Several things affect the length of time it takes for a tattoo to heal. The itching is part of the healing process but normally happens when the tattoo is dry and scabbing over. It can be as short as 4 days, and for a very big tattoo could be more like 10 days.
There are three things that you must not do :
Pick the scabs - this could take the ink out of the skin and you will have to go and have the tattoo touched up
Do not use cotton Wool - this has too many small fibres and there is a chance that they will all get into your tattoo and make the itching worse and the ink colour uneven.
Do not use Vasoline - Many people recommend using petroleum jelly and covering with cling-film, however, these are good for keeping the tattoo clean until you get home and can wash it. A warm, damp, open wound is a great breeding ground for bacteria, so I would really recommend against this method.
The main aim is to keep your tattoo as clean as possible. The skin does a good job of this in the first day or two, as it will naturally weep. There are several different methods people use, all of which can be purchased over the counter. Most people I know who have lots of tattoos use Bepanthon - which is a nappy rash cream, but this makes it perfect to combat both the itching and promote healing whilst preventing the skin from drying out.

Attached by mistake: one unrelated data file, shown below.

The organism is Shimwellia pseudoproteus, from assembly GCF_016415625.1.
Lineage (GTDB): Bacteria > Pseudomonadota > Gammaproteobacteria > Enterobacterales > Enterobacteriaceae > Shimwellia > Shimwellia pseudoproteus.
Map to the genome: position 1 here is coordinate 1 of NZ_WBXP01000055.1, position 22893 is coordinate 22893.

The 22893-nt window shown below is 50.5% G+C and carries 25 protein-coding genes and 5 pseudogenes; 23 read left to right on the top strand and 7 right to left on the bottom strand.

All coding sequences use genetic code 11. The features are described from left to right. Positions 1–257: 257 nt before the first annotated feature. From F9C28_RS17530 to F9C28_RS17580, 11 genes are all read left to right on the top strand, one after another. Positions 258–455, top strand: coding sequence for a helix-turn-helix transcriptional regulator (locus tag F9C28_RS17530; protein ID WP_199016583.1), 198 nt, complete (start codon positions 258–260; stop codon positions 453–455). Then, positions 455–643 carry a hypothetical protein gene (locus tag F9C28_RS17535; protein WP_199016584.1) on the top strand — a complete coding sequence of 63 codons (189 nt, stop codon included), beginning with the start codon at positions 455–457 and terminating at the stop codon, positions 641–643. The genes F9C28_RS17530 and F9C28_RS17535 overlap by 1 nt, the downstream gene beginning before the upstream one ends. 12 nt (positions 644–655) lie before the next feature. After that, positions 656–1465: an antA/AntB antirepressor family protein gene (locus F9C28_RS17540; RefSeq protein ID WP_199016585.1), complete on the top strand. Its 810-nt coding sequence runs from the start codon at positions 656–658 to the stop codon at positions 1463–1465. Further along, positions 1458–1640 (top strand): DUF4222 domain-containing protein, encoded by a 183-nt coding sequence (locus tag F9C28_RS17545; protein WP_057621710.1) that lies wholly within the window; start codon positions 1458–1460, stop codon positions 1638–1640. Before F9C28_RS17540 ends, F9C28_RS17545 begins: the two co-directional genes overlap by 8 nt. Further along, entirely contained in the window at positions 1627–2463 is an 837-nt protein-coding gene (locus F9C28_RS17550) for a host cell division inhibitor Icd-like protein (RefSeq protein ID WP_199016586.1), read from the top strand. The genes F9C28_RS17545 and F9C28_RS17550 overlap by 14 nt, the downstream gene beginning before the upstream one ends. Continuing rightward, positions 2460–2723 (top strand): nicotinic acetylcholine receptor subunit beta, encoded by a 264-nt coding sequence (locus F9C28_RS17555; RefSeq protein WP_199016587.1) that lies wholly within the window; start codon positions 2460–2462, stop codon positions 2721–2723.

Once you come back from the tattoo parlour:
- Wash the tattoo with a mild soap and pat dry very gently - don't rub it!
- Apply Bepanthon all over
- Do not scratch it, as you will make it feel more itchy and germs from under your nails could infect it
- Wash and reapply cream every 3-4 hours
If your tattoo is somewhere where clothes rub, or if you feel discomfort during the night, then you could cover with cling-film then, but be sure to get the air to it during the day.